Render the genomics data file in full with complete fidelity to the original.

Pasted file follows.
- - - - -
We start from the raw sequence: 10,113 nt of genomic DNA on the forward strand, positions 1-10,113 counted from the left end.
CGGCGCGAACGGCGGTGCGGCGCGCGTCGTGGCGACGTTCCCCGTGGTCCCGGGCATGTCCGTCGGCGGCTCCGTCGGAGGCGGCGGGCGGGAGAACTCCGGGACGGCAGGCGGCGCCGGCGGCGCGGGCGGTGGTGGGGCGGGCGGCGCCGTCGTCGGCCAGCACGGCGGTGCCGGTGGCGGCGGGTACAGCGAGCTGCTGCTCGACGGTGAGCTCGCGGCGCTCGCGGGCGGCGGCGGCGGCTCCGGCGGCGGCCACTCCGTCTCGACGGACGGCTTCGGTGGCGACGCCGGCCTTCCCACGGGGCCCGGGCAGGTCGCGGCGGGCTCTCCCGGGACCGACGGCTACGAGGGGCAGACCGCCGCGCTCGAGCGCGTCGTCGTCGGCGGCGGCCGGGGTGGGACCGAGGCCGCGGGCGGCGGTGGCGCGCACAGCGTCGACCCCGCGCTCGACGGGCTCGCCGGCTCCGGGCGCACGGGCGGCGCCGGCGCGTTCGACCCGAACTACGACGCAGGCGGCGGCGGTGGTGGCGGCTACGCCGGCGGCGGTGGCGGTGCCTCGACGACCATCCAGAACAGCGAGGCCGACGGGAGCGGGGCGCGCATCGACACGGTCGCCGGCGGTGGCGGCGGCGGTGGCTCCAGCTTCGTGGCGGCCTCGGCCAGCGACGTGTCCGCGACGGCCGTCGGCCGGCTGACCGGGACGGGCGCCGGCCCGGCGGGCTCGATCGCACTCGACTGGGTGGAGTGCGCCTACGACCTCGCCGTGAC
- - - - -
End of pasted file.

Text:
We start from the raw sequence: 10,113 nt of genomic DNA on the forward strand, positions 1-10,113 counted from the left end.
CGGCGCGAACGGCGGTGCGGCGCGCGTCGTGGCGACGTTCCCCGTGGTCCCGGGCATGTCCGTCGGCGGCTCCGTCGGAGGCGGCGGGCGGGAGAACTCCGGGACGGCAGGCGGCGCCGGCGGCGCGGGCGGTGGTGGGGCGGGCGGCGCCGTCGTCGGCCAGCACGGCGGTGCCGGTGGCGGCGGGTACAGCGAGCTGCTGCTCGACGGTGAGCTCGCGGCGCTCGCGGGCGGCGGCGGCGGCTCCGGCGGCGGCCACTCCGTCTCGACGGACGGCTTCGGTGGCGACGCCGGCCTTCCCACGGGGCCCGGGCAGGTCGCGGCGGGCTCTCCCGGGACCGACGGCTACGAGGGGCAGACCGCCGCGCTCGAGCGCGTCGTCGTCGGCGGCGGCCGGGGTGGGACCGAGGCCGCGGGCGGCGGTGGCGCGCACAGCGTCGACCCCGCGCTCGACGGGCTCGCCGGCTCCGGGCGCACGGGCGGCGCCGGCGCGTTCGACCCGAACTACGACGCAGGCGGCGGCGGTGGTGGCGGCTACGCCGGCGGCGGTGGCGGTGCCTCGACGACCATCCAGAACAGCGAGGCCGACGGGAGCGGGGCGCGCATCGACACGGTCGCCGGCGGTGGCGGCGGCGGTGGCTCCAGCTTCGTGGCGGCCTCGGCCAGCGACGTGTCCGCGACGGCCGTCGGCCGGCTGACCGGGACGGGCGCCGGCCCGGCGGGCTCGATCGCACTCGACTGGGTGGAGTGCGCCTACGACCTCGCCGTGAC